Competition and comparison. We all do it, especially in the beginning of our journey into yoga. In this world how can we not compare and compete, when that's all our society does. Think about it for a minute. Ever have a conversation about something you enjoy only to have the other person try to "one up" you with their favorite? It just happened the other day, I heard two people talking about two different Hy-Vee locations. One couldn’t believe that the other liked her Hy-Vee better and it became a comparison as to why one was better than the other. Silly, but try to think of one thing we don’t compare or compete.
So back to my point. Yoga is one of the best methods to learn to connect with yourself, physically, mentally and spiritually. That’s the definition of yoga. The first time we step on the mat we may have reservations or even feel a little intimidated by our “view” of yoga based on some comparisons we see in the media. We look around the room and watch the teacher as well as the seasoned yogis next to us and we compare, even when the teacher tells us not to. What happens is, through the practice we begin to release and naturally start to turn inward. The magic begins when it isn’t about “look at me” yoga, but “look within” yoga.
So the question is, what if that doesn’t happen for some people? If someone has a difficult time letting go of attachment to the physical poses in class, it’s most likely because they are competing either with themselves or with others. It becomes “look at me” yoga. Let me explain. Imagine yourself in a pose with your eyes closed. For the first part of the pose the teacher gives you cues to move into your pose. Words that help you to FEEL the pose. To be PRESENT in the pose. Imagine now you are alone and with your eyes closed you can see yourself in the expression of the pose. As you breathe you allow the practice to take place. Now, you have not only performed an asana, you have felt it body, mind and spirit. It becomes your practice and there is no comparison.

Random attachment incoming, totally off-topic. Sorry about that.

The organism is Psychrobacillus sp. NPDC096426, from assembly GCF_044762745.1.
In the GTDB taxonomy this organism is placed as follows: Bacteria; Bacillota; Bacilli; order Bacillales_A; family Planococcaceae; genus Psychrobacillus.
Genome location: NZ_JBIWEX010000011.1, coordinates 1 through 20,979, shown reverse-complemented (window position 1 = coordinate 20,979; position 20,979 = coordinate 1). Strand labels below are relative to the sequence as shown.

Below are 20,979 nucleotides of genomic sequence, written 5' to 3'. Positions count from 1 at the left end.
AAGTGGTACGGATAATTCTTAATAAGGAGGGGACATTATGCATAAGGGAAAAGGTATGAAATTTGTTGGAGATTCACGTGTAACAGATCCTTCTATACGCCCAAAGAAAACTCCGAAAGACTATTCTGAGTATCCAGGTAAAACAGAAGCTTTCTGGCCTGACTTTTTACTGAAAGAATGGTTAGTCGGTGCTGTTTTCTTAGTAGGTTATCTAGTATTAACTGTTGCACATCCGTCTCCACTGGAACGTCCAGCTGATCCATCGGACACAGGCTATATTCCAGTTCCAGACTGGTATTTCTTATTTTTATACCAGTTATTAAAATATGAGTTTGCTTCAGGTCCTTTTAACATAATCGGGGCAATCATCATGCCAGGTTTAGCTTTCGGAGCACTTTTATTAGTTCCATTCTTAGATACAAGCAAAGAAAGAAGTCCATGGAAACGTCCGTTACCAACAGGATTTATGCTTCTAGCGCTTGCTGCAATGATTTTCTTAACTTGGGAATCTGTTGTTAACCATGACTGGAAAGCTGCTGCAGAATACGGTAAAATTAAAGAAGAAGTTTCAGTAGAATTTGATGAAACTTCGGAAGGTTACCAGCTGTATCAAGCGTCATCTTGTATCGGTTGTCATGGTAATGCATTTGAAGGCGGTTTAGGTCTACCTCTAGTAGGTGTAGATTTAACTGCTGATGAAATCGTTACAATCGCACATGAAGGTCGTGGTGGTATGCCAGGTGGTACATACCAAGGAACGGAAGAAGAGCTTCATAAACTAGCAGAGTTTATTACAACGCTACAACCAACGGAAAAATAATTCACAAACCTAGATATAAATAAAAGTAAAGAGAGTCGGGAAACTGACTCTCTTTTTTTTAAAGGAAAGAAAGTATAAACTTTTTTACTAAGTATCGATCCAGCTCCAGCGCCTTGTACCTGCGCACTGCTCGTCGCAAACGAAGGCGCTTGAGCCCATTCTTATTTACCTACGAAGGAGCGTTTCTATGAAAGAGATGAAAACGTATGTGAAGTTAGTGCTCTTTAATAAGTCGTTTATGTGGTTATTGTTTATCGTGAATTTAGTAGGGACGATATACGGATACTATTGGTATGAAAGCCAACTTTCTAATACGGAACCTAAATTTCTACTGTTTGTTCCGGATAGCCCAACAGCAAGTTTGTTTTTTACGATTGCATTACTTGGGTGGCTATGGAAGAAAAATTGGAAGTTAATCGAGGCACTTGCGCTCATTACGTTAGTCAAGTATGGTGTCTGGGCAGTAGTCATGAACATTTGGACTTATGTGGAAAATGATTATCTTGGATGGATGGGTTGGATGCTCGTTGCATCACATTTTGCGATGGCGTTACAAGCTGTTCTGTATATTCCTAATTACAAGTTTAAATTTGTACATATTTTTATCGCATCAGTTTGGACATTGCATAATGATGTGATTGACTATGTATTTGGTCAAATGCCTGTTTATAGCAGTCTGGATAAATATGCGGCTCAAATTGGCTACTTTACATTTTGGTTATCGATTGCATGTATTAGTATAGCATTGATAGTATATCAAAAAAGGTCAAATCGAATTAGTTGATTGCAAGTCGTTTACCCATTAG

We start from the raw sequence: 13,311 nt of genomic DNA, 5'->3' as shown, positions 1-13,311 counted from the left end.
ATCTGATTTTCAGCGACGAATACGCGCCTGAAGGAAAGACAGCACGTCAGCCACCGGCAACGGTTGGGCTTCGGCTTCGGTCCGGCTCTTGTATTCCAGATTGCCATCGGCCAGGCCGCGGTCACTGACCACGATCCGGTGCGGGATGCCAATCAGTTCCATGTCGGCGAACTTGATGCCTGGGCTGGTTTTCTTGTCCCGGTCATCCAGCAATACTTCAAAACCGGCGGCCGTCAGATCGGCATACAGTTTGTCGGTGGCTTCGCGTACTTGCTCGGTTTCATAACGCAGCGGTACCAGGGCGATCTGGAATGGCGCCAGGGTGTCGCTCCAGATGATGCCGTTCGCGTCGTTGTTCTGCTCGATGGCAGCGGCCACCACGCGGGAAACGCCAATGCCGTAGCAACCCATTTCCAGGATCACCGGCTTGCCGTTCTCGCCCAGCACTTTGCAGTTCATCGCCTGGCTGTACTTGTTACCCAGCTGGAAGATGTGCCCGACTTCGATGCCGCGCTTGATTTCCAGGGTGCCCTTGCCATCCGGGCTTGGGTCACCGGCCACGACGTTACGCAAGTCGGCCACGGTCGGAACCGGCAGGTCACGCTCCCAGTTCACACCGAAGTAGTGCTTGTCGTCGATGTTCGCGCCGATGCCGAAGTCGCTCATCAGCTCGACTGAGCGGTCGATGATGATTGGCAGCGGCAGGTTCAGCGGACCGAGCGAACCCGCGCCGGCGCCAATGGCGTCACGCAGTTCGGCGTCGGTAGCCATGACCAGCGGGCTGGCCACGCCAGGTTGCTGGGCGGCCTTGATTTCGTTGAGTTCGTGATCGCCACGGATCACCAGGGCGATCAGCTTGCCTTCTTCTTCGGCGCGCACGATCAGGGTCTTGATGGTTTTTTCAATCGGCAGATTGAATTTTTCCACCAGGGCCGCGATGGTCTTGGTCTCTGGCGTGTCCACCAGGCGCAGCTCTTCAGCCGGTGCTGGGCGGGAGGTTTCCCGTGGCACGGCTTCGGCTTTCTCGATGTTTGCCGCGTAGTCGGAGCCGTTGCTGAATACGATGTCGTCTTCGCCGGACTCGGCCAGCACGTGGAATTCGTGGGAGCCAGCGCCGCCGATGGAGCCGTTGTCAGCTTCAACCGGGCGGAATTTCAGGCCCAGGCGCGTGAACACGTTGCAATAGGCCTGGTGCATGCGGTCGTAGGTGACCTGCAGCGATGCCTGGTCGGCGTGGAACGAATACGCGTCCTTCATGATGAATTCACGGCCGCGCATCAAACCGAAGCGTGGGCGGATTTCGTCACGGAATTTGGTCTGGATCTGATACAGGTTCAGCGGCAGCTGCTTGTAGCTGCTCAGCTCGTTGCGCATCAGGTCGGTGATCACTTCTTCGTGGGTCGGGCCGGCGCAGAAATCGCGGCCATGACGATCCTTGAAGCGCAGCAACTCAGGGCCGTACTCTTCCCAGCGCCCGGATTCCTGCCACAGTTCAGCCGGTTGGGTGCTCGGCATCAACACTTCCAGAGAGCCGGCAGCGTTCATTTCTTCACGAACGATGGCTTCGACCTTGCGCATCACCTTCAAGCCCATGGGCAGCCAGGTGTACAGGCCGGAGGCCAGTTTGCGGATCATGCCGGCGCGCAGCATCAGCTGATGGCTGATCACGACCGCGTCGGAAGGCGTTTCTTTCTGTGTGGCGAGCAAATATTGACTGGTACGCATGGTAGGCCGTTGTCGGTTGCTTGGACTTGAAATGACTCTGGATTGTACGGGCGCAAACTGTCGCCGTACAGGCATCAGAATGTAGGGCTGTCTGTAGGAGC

For some, yes, this may never happen. I’ve seen it before. It’s easy to spot the physical agitation of someone having difficulty holding a pose and being present in the UN-comfort. After one or two classes they move on. But I have also watched deep healing take place when a student embraced the UN-comfort, time and time again, only to find more peace in connection with their true self. This is when we begin to take our practice OFF the mat.
So, 600 words later, back to comparison. I struggle with this. Not really on my mat, but I did start there when I was a new student. Now, it is more about how do I set myself apart in the ever populated world of yoga teachers, and “McYoga” studios on every corner like McDonalds. If I’m writing from my heart, and keeping it real, I will say, it’s tough. Every day it seems like yoga is becoming more and more just another physical exercise. You could probably practice an entire year hopping from one Groupon to the next for some cheap yoga. And for many that is exactly what they’ll do.
I spoke to my teacher and mentor, Suzette Scholtes, who has been in business since the early 80’s and she sees it too. It can be challenging to stand out and set ourselves apart as educators, when it’s basically becoming yoga aerobics.
When she said that, it really struck a chord in me. I am an EDUCATOR, not just a teacher. My training and my teaching style is different. I was called to this dharma to help people heal through yoga by uncovering their true self. It really is that simple. When I come back to my dharma, then it all falls into place. I cannot “tuck the fringe” to fit into the current yoga climate and I don’t want to. For three years I have grown organically and that is what I choose to do. I’ve have been offered some great advice and some not so great advice. I’ve gotten off track a few times because I moved away from my dharma for a second trying to please others, but quickly I returned. What is mine to do and what is it true to my dharma is the work I do every day. I am proud of who I am and that I am unique. For the first time in my life I am not going to “Tuck the Fringe”. I am going to continue to let my unique qualities come through as an educator and share my passion with you ON and OFF the mat.